Translated from our Mideastwire.com (for a free trial email firstname.lastname@example.org)
On November 19, the independent, leftist As-Safir daily carried the following report by Wassim Ibrahim: “Many European officials cannot understand what Ankara is thinking and why it is acting in a way that directly exposes their security. Thousands of western “jihadists” are crossing the Turkish borders, which turned the Islamic State in Iraq and the Levant into a security threat at the very heart of their countries [i.e. the European countries]… These conclusions are emerging now as the Europeans are extensively discussing the revival of a joint security and defense policy.
“Europe admits that it suffers from a definite gap in its military capacities and the necessary structure to preserve its security. For this reason, the defense ministers of the EU met yesterday… The general goal consists of increasing Europe’s capacities to deal with the growing challenges in the East where the conflict with Russia is at its pinnacle thanks to the Ukrainian crisis and also in the South where the civil wars in the Arab countries have turned into a fire cornering the old continent.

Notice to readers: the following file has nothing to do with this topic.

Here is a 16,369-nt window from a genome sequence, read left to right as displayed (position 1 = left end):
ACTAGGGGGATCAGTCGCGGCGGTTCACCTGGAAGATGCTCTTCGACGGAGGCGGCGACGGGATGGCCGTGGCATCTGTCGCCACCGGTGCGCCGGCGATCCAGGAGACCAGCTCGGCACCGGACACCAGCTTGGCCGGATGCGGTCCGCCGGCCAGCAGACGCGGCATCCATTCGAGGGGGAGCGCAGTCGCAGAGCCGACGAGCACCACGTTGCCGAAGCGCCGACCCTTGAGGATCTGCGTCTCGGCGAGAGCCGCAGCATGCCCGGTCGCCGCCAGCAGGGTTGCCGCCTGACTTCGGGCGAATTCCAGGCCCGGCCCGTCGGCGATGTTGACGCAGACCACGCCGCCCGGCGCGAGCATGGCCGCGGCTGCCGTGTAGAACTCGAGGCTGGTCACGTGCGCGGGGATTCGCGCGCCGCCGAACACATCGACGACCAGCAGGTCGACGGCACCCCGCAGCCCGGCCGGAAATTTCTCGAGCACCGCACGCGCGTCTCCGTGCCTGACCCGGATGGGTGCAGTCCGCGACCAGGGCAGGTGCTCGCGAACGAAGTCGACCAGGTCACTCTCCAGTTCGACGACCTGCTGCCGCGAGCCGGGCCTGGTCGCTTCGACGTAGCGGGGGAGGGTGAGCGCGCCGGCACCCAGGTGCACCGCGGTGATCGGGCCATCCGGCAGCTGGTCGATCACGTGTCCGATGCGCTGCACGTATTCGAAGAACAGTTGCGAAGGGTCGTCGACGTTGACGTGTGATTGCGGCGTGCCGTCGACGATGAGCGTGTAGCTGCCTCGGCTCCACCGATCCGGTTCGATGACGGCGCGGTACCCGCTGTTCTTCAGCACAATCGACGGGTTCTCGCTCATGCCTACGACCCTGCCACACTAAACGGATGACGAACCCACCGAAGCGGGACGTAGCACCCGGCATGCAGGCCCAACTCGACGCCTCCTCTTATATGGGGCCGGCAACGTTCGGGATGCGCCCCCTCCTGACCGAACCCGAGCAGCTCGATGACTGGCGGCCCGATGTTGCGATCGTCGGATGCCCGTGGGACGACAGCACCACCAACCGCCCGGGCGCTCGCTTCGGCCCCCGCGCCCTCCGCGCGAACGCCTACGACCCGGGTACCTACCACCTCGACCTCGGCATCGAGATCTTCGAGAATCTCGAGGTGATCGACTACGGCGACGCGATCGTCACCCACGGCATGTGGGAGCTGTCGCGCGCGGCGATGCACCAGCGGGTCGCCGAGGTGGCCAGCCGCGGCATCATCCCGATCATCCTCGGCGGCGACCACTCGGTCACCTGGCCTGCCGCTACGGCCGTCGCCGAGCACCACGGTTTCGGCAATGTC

“Several European countries asked for including ISIL as a main clause on the agenda of this discussion and to deal with this group as being a “common threat.” This is what a European official who took part in preparing for the meeting told As-Safir… The defense ministers of these countries, topped by Germany, wish to work on building a unified European policy to confront the threat of the “terrorist” group. They do not want this endeavor to be confined to the desire and concerns of some specific countries.
“The European official clarified this point by saying: “This is a general threat. To say that only some countries are threatened is wrong.” He then added: “The start now consists of launching this political discussion. This is important even if we have now started to plan some practical actions.”